Trial by jury: a rarity that can take you by surprise.
However, in certain situations, either a landlord or a tenant can request a trial by jury, sending the case to Civil Court, where it is heard by a civil court judge, rather than a landlord tenant judge. While this only occurs in approximately one out of 250 cases, as a landlord, you could suddenly find yourself shunted toward Civil Court. In these circumstances, it's best to go knowing the ins and outs of Civil Court, because there are important differences between it and Housing Court.
Procedures and Differences
Usually, a landlord or a tenant will want to get into and out of Housing Court as quickly as possible. While L/T court may seem like the worst of all possible worlds, starting with how the courts are set up, and ending with the fundamental bias of the system against landlords, the procedural inconveniences of trial by jury actually make the indignities of L/T court pale by comparison.
In L/T court, typically, you'll spend a short number of hours actually in Court, interspaced between months of waiting. Usually, the two sides will settle. In a trial by jury, the number of hours spent in court is comparatively enormous. It is a long, protracted, and naturally, costly process.
First, there's a delay in getting onto a judge's docket. Then it takes one to three days to pick the 6-person jury, with all the attendant sitting and waiting. Then the judge makes an opening statement and briefs the jurors. Then opening statements are made by the landlord's and tenant's lawyers. Evidence is then presented, and finally, both sides make closing statements. The whole process takes at least 6 full days in court. Often, a trial by jury will be requested in order to create real acrimony, cause as much delay as possible, and run up the other side's legal costs. It's not a procedure conducive to getting the two sides to resolve their differences.
When Can A Case Be Heard By A Jury?
If the lease contains the standard waiver, it is almost impossible to get a trial by jury except in special circumstances when it is possible to override this. For example, in the case of a long-term rent stabilized tenant, a prior lease might have been silent on the matter, or may have included the right to a trial by jury. Usually, the Courts would uphold that clause in an old lease, even if the tenant signed a subsequent lease. Often, it will depend on the judge. If the lease contains the right to a trial by jury, only under the most subtle legal conditions could either the landlord or the tenant override that right. Again, if the lease is silent, or there's no lease, both sides are entitled to a jury. But if issues of equitable defense are brought up, there may be the possibility of override.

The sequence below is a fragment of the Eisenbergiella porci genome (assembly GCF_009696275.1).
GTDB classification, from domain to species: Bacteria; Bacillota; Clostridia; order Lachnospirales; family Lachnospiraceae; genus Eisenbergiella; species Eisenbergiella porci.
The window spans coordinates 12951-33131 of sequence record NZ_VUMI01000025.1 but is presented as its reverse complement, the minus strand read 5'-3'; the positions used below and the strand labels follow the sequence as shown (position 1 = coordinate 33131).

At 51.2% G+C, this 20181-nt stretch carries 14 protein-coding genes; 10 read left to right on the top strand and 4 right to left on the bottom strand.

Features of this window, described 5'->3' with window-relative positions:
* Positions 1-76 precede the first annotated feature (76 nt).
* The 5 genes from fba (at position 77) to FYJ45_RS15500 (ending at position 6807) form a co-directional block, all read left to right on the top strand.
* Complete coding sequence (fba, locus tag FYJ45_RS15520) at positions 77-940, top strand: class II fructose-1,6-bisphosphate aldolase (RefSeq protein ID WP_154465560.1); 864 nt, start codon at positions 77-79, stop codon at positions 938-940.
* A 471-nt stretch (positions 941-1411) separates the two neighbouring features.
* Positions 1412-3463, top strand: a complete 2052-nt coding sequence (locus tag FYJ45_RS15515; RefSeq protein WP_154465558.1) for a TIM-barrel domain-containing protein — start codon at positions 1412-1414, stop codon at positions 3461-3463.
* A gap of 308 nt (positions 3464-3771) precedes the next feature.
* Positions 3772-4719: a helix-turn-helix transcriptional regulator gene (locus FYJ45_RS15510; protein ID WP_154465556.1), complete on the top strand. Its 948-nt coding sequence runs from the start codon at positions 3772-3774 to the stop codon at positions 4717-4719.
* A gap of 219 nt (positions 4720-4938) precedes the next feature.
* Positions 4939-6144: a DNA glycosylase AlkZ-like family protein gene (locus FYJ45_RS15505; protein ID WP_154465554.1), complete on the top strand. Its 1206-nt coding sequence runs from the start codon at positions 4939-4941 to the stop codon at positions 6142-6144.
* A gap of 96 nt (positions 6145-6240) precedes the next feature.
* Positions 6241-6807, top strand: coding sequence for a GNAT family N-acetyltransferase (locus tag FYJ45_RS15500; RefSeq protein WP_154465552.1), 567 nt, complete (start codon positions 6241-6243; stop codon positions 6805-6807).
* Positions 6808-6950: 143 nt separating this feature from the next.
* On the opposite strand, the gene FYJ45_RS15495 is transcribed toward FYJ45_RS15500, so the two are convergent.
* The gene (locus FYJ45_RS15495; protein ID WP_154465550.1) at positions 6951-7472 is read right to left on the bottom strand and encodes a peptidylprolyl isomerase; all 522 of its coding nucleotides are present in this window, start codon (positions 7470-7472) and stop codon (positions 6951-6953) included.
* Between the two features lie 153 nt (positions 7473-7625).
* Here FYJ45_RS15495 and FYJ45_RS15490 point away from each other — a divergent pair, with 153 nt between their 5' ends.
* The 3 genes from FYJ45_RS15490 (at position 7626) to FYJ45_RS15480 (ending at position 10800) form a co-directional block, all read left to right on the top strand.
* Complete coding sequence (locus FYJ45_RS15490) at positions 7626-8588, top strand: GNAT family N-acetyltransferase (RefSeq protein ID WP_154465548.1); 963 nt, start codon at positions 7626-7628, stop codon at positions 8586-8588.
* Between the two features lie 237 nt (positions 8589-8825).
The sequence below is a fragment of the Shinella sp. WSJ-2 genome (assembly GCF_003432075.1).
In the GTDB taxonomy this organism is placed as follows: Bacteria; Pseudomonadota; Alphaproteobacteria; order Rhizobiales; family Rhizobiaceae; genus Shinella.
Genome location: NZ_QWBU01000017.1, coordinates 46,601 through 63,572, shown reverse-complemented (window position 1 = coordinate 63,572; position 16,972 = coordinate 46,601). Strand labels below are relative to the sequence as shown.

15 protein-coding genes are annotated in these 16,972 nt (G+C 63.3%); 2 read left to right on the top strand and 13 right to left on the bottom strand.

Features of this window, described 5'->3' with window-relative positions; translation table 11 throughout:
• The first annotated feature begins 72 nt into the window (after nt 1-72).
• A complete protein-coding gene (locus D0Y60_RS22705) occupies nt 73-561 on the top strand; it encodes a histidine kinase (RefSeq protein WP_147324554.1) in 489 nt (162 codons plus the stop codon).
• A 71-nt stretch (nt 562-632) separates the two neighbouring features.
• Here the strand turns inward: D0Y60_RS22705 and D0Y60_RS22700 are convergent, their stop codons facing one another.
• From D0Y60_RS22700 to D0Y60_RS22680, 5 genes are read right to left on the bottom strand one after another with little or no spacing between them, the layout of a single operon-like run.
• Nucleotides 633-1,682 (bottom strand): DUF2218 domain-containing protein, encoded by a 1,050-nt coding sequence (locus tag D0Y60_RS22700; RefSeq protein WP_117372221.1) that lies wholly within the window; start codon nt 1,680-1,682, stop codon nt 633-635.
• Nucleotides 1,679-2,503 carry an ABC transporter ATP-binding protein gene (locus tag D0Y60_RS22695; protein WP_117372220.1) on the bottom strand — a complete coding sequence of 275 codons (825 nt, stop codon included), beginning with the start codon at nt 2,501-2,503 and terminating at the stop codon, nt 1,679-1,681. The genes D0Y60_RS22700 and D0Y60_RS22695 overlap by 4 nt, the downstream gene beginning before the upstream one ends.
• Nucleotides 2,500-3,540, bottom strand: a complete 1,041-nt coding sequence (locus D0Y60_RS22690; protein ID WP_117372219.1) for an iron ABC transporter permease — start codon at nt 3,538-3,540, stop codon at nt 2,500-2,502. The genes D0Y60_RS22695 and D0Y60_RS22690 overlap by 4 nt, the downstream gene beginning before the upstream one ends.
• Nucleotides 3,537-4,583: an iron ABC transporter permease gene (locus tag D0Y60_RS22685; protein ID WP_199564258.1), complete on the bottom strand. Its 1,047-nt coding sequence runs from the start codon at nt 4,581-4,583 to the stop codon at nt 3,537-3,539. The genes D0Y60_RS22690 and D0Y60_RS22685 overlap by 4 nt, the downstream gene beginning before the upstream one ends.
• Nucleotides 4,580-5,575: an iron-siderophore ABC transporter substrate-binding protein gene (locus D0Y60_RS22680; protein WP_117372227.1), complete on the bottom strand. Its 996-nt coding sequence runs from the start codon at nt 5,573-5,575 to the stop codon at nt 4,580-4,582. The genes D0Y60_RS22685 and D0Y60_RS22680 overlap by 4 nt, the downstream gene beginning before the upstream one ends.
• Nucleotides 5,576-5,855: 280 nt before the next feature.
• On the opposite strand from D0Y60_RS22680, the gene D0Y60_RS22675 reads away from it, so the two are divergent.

Getting a Jury Trial: How & Why
The first step in getting a trial by jury is to file a jury demand in Housing Court. Once you've filed for a trial by jury, the case gets put on a separate calendar, and automatically gets sent to Civil Court. There are very few cases in which a landlord would prefer a trial by jury. In fact, it is usually a last resort for a landlord who has been repeatedly unsuccessful in the quest for fairness in Housing Court. Even then, the landlord's lawyers would want to do their best to seek out a jury of the landlord's peers.
While tenants generally get a sympathetic ear from Housing Court judges and aren't likely to do better in a jury trial, sometimes they want to create as much delay and wreak as much havoc as possible. Additionally, it is difficult for tenants' lawyers to pre-determine the result of Housing Court hearings because the judge is not named until after the lawyer has submitted to the process. This is true in both residential and commercial situations.
The main difference between presenting the case to a Housing Court judge and to a judge and jury hangs on the fact that in a jury trial, you are no longer addressing a supposedly dispassionate judge. You are talking to a jury whose emotions can be swayed.
Whether representing landlord or tenant, this has to be taken into account when you are presenting your evidence. You need therefore to think about what looks good and bad to a jury. And as with normal Housing Court cases, you can file an appeal for a jury case the same way you would in a regular Housing Court case.
Picking a Jury
What do you look for when picking a jury? For a landlord, you would want other landlords or people whose backgrounds would make them sympathetic to landlords, such as small business owners. Definitely not tenant organizers! For tenants, you would naturally look for people who were sympathetic to tenants. As with any other type of jury, you would look into the candidates' histories to determine whether or not you'd pick them. In terms of the number of candidates you may decline, the rules vary between counties.
The question remains, might either side get a fairer hearing in Civil Court? Is there more chance that in Civil Court, a judge's final decision would be fair, and not as absurd as judgements so often are in L/T Court? The answer here is that you're in the hands of the jury. A judge can always override what a jury determines, for example modifying a rent abatement in proportion to the facts of the case and the application of the law. Otherwise, you're in the hands of the jury. Good luck!
(Howard Poch and Jacqueline Doyle are Manhattan based landlord-tenant lawyers.)
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|Title Annotation:||Property Management Supplement|
|Publication:||Real Estate Weekly|
|Date:||Mar 22, 1995|
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